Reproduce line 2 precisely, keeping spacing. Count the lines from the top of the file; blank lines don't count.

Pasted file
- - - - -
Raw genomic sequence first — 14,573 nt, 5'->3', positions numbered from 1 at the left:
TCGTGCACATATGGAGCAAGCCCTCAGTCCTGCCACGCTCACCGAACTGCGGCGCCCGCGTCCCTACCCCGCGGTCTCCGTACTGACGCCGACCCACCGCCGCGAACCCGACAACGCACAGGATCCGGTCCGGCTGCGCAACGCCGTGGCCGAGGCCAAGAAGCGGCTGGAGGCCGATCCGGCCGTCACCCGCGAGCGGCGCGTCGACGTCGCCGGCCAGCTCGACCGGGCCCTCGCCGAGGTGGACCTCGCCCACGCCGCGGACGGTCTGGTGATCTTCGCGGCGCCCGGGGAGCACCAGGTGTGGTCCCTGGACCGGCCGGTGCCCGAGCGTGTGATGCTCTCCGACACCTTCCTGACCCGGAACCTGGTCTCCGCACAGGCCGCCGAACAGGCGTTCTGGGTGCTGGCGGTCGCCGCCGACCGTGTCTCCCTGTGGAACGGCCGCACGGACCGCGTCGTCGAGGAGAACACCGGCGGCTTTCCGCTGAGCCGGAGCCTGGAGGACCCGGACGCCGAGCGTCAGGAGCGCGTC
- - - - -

TCGTGCACATATGGAGCAAGCCCTCAGTCCTGCCACGCTCACCGAACTGCGGCGCCCGCGTCCCTACCCCGCGGTCTCCGTACTGACGCCGACCCACCGCCGCGAACCCGACAACGCACAGGATCCGGTCCGGCTGCGCAACGCCGTGGCCGAGGCCAAGAAGCGGCTGGAGGCCGATCCGGCCGTCACCCGCGAGCGGCGCGTCGACGTCGCCGGCCAGCTCGACCGGGCCCTCGCCGAGGTGGACCTCGCCCACGCCGCGGACGGTCTGGTGATCTTCGCGGCGCCCGGGGAGCACCAGGTGTGGTCCCTGGACCGGCCGGTGCCCGAGCGTGTGATGCTCTCCGACACCTTCCTGACCCGGAACCTGGTCTCCGCACAGGCCGCCGAACAGGCGTTCTGGGTGCTGGCGGTCGCCGCCGACCGTGTCTCCCTGTGGAACGGCCGCACGGACCGCGTCGTCGAGGAGAACACCGGCGGCTTTCCGCTGAGCCGGAGCCTGGAGGACCCGGACGCCGAGCGTCAGGAGCGCGTC